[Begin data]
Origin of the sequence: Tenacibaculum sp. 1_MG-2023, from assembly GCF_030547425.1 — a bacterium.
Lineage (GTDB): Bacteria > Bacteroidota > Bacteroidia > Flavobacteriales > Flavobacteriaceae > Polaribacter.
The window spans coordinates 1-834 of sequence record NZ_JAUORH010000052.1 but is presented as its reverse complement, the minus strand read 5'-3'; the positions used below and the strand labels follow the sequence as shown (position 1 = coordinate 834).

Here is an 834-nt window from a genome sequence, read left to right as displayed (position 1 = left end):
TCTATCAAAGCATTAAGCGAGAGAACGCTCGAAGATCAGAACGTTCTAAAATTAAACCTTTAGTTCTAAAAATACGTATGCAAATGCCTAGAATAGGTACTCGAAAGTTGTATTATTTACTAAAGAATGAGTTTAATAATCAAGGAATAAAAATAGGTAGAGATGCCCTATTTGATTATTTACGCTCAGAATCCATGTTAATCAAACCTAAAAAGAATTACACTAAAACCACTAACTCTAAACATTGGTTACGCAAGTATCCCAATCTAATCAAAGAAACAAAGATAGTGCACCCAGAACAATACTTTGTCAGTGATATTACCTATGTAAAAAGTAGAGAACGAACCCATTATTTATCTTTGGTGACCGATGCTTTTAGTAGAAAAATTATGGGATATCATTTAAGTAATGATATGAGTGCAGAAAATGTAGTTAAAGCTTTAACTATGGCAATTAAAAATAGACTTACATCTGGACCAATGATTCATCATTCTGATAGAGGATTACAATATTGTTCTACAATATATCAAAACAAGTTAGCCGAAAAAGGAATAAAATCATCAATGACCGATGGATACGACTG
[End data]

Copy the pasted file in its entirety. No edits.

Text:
Origin of the sequence: Tenacibaculum sp. 1_MG-2023, from assembly GCF_030547425.1 — a bacterium.
Lineage (GTDB): Bacteria > Bacteroidota > Bacteroidia > Flavobacteriales > Flavobacteriaceae > Polaribacter.
The window spans coordinates 1-834 of sequence record NZ_JAUORH010000052.1 but is presented as its reverse complement, the minus strand read 5'-3'; the positions used below and the strand labels follow the sequence as shown (position 1 = coordinate 834).

Here is an 834-nt window from a genome sequence, read left to right as displayed (position 1 = left end):
TCTATCAAAGCATTAAGCGAGAGAACGCTCGAAGATCAGAACGTTCTAAAATTAAACCTTTAGTTCTAAAAATACGTATGCAAATGCCTAGAATAGGTACTCGAAAGTTGTATTATTTACTAAAGAATGAGTTTAATAATCAAGGAATAAAAATAGGTAGAGATGCCCTATTTGATTATTTACGCTCAGAATCCATGTTAATCAAACCTAAAAAGAATTACACTAAAACCACTAACTCTAAACATTGGTTACGCAAGTATCCCAATCTAATCAAAGAAACAAAGATAGTGCACCCAGAACAATACTTTGTCAGTGATATTACCTATGTAAAAAGTAGAGAACGAACCCATTATTTATCTTTGGTGACCGATGCTTTTAGTAGAAAAATTATGGGATATCATTTAAGTAATGATATGAGTGCAGAAAATGTAGTTAAAGCTTTAACTATGGCAATTAAAAATAGACTTACATCTGGACCAATGATTCATCATTCTGATAGAGGATTACAATATTGTTCTACAATATATCAAAACAAGTTAGCCGAAAAAGGAATAAAATCATCAATGACCGATGGATACGACTG